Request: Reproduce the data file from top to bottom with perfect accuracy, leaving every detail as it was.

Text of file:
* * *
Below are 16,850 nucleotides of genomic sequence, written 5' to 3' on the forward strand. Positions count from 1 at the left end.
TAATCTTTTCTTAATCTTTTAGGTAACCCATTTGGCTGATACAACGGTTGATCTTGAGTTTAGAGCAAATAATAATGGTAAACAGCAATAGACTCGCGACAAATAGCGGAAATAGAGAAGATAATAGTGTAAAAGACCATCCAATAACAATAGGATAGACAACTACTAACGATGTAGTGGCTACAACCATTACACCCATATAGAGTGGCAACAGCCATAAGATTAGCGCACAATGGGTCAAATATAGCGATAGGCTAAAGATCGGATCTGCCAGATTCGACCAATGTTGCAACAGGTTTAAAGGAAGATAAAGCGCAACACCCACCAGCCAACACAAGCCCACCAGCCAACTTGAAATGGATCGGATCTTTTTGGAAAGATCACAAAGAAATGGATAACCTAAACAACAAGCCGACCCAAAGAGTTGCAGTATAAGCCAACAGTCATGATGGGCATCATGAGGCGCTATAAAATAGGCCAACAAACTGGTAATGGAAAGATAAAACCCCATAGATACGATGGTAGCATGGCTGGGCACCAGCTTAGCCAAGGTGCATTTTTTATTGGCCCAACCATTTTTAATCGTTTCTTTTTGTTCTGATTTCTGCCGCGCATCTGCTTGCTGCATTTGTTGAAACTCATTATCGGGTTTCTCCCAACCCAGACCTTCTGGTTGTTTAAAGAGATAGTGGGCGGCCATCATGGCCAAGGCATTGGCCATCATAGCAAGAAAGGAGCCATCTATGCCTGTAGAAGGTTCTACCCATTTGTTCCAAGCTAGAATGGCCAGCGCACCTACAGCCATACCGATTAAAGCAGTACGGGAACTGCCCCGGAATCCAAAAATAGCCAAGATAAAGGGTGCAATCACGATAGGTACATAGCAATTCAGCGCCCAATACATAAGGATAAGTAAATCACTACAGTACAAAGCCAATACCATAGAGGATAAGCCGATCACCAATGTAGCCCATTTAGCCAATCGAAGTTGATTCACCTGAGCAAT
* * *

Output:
Below are 16,850 nucleotides of genomic sequence, written 5' to 3' on the forward strand. Positions count from 1 at the left end.
TAATCTTTTCTTAATCTTTTAGGTAACCCATTTGGCTGATACAACGGTTGATCTTGAGTTTAGAGCAAATAATAATGGTAAACAGCAATAGACTCGCGACAAATAGCGGAAATAGAGAAGATAATAGTGTAAAAGACCATCCAATAACAATAGGATAGACAACTACTAACGATGTAGTGGCTACAACCATTACACCCATATAGAGTGGCAACAGCCATAAGATTAGCGCACAATGGGTCAAATATAGCGATAGGCTAAAGATCGGATCTGCCAGATTCGACCAATGTTGCAACAGGTTTAAAGGAAGATAAAGCGCAACACCCACCAGCCAACACAAGCCCACCAGCCAACTTGAAATGGATCGGATCTTTTTGGAAAGATCACAAAGAAATGGATAACCTAAACAACAAGCCGACCCAAAGAGTTGCAGTATAAGCCAACAGTCATGATGGGCATCATGAGGCGCTATAAAATAGGCCAACAAACTGGTAATGGAAAGATAAAACCCCATAGATACGATGGTAGCATGGCTGGGCACCAGCTTAGCCAAGGTGCATTTTTTATTGGCCCAACCATTTTTAATCGTTTCTTTTTGTTCTGATTTCTGCCGCGCATCTGCTTGCTGCATTTGTTGAAACTCATTATCGGGTTTCTCCCAACCCAGACCTTCTGGTTGTTTAAAGAGATAGTGGGCGGCCATCATGGCCAAGGCATTGGCCATCATAGCAAGAAAGGAGCCATCTATGCCTGTAGAAGGTTCTACCCATTTGTTCCAAGCTAGAATGGCCAGCGCACCTACAGCCATACCGATTAAAGCAGTACGGGAACTGCCCCGGAATCCAAAAATAGCCAAGATAAAGGGTGCAATCACGATAGGTACATAGCAATTCAGCGCCCAATACATAAGGATAAGTAAATCACTACAGTACAAAGCCAATACCATAGAGGATAAGCCGATCACCAATGTAGCCCATTTAGCCAATCGAAGTTGATTCACCTGAGCAAT